Buy only fresh fish, consumers told
PHO says its food reaction not poisoning
Pangasinenses were advised to be very picky on what they buy and what to eat especially in the aftermath of typhoon said Dr. Jackson Soriano, head of the Provincial Health Office (PHO).
Soriano issued said statement following reports that many residents in first district of the province were downed by stocked, not properly preserved milkfish (bangus).
Contrary to the reports that circulated in the national dailies, only 68 were victimized for eating bangus.
Most of the victims, who are residents of the city and Sual town, were confirmed rushed to the Western Pangasinan District Hospital (WPDH), Alaminos Doctors Hospital and private clinics in the city from Tuesday to Thursday.
Its not food poisoning but more of a food (over) reaction, said Soriano, in an interview with local media before the start of the National Disaster Coordinating Council meeting held in Lingayen, Pangasinan yesterday.
No less than President Gloria Macapagal Arroyo presided over the meeting with provincial officials, town executives and DepEd officials in attendance.
Soriano said with this food reaction, allergies are very visible. Victims also suffer vomiting, abdominal pain, dizziness, reddening and skin itchiness by allergies and headaches.
“They will experience the same when they eat other species of fish which are not fresh or improperly preserved,” he added.
Soriano noted that “everybody took advantage on buying bangus when it was sold P 25-40 a kilo.”
On regular market days, one could usually buy a kilo of medium sized bangus for P70- 90.
But with almost 90% of fish pens and fish cages in Alaminos and the town of Sual had been washed out by typhoon ‘Cosme’, prices of bangus had gone down the past few days.
Aside from palay, bangus is one of the city’s major produce and Alaminos is said to be one of the major suppliers of bangus in Metro Manila.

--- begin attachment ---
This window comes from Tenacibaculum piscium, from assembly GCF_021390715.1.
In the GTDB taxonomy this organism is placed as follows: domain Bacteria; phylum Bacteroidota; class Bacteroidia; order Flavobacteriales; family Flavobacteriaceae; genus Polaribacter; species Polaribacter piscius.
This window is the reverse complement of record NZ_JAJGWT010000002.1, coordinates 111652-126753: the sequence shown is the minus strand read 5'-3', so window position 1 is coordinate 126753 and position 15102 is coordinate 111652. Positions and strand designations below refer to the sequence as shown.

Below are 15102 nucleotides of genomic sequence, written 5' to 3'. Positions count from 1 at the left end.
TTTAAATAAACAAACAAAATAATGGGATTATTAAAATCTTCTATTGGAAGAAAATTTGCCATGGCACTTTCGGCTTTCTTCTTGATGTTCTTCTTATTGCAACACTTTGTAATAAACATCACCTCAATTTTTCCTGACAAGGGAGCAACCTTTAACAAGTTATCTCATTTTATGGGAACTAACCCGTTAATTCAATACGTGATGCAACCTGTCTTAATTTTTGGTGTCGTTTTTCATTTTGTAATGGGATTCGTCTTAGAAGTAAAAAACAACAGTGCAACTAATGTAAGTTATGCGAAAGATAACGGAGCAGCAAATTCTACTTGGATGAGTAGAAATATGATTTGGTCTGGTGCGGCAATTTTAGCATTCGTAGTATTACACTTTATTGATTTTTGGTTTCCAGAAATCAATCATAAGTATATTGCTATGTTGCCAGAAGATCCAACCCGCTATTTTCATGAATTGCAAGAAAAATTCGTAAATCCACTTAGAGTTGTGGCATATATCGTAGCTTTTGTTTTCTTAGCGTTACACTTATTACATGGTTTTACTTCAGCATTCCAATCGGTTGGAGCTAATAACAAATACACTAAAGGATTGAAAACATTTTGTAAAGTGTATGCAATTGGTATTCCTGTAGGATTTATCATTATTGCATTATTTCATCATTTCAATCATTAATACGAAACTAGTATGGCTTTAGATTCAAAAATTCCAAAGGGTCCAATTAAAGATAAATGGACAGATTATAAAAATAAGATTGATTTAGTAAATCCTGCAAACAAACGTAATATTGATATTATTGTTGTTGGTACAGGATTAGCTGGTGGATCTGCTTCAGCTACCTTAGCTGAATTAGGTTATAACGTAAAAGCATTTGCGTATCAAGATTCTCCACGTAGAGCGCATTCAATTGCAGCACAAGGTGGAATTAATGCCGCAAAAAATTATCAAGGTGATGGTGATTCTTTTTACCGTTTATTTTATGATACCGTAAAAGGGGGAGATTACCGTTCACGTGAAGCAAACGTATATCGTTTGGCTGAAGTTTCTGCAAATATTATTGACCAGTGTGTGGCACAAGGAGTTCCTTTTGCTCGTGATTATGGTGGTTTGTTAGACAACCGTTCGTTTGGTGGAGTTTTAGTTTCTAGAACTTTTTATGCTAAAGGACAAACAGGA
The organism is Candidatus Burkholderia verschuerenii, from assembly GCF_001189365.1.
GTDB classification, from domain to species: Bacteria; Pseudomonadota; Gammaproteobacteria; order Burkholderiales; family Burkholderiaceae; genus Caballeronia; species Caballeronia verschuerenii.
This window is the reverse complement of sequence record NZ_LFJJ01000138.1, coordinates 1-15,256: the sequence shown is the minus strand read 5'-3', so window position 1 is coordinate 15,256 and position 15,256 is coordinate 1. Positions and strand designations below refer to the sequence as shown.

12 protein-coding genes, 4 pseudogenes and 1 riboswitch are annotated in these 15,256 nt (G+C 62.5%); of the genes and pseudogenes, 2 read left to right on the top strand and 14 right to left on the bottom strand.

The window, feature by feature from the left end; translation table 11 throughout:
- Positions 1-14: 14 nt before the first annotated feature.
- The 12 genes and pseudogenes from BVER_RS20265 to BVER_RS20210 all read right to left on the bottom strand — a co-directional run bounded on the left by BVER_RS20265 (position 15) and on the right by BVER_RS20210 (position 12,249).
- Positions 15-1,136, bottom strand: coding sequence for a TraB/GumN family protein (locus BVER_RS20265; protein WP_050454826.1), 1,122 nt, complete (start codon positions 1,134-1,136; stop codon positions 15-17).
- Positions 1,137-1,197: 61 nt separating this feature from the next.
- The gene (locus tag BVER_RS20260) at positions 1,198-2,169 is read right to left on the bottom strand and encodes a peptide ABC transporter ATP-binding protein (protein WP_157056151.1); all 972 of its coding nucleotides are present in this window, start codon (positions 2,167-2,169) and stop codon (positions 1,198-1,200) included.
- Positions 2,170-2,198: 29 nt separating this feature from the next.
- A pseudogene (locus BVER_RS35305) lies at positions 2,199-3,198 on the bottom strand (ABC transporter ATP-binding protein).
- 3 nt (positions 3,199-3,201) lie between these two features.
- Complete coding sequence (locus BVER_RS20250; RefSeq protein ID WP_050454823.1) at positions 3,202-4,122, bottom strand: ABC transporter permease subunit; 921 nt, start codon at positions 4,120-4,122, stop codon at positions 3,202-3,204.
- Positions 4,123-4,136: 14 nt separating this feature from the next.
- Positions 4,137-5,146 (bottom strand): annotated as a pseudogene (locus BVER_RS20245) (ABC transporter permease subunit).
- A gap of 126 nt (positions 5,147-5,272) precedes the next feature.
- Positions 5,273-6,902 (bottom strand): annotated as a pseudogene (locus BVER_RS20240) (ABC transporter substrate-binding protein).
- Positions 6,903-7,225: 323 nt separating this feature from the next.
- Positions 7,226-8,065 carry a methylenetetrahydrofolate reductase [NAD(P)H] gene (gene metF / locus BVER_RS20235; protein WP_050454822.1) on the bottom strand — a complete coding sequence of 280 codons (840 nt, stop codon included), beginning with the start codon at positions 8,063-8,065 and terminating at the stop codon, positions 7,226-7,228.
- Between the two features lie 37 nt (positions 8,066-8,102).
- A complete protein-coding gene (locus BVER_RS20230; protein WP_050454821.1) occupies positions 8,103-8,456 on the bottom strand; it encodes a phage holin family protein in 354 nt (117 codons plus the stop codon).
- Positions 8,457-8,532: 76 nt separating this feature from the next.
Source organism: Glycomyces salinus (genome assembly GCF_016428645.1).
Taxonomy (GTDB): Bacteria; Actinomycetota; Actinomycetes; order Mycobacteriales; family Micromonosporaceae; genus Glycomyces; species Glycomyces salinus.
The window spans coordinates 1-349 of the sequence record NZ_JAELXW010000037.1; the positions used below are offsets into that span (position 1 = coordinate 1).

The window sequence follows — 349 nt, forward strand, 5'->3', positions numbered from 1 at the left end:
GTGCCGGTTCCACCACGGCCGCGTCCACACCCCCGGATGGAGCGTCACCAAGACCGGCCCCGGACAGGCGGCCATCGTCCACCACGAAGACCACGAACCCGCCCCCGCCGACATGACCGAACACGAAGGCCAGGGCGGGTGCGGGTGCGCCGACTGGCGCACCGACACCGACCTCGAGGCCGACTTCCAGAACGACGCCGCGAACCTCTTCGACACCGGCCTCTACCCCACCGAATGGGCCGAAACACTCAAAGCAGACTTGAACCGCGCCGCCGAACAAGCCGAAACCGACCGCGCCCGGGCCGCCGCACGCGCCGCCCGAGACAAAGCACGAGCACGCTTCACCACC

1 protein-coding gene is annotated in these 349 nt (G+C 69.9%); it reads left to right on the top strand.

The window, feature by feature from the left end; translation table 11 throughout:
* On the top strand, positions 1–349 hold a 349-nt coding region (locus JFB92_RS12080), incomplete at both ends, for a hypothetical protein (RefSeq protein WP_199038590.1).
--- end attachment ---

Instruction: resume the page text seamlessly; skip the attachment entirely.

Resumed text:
According to Soriano, those who were affected by food reaction were actually the ones who bought bangus by the volume, have it sun dried, preserved or stocked for future consumption.
“Its good the city and WPDH have easily detected it (food reaction) and immediately alerted us,” he added.
‘We swiftly sent our team to conduct field surveys and examine the bangus samples being sold. We also provided our hospital the boxes of anti-allergy medicines.”
Soriano even backed-up Dr. Marivic Carambas, the City Health Officer’s, claim that what they have suffered are not life threatening.
All the victims were reportedly sent home after they were given anti-allergy shots and other medicines that readily available in the hospitals and underwent thorough examination by the doctors.
The PHO chief also lauded the efforts of the task force created by the city government to safeguard the residents from the contaminated or decomposing milkfish by confiscating the bangus the city markets found to be no longer suitable for consumption.
He said the city’s massive info-dissemination drive in the barangays was very effective and timely that most residents have thrown away all the milkfish they have preserved for the week and turned on meat and veggies instead of fish for their meals.
PHO was likewise quick to rule out formalin as the major cause of food reaction.
Authorities theorized that in the absence of ice to preserve milkfish, residents who bought bangus could have treated it with formalin.
But samples taken from a victim from Sual by PHO showed no traces of formalin, a substance used to preserve fish and dead organisms. (CIO)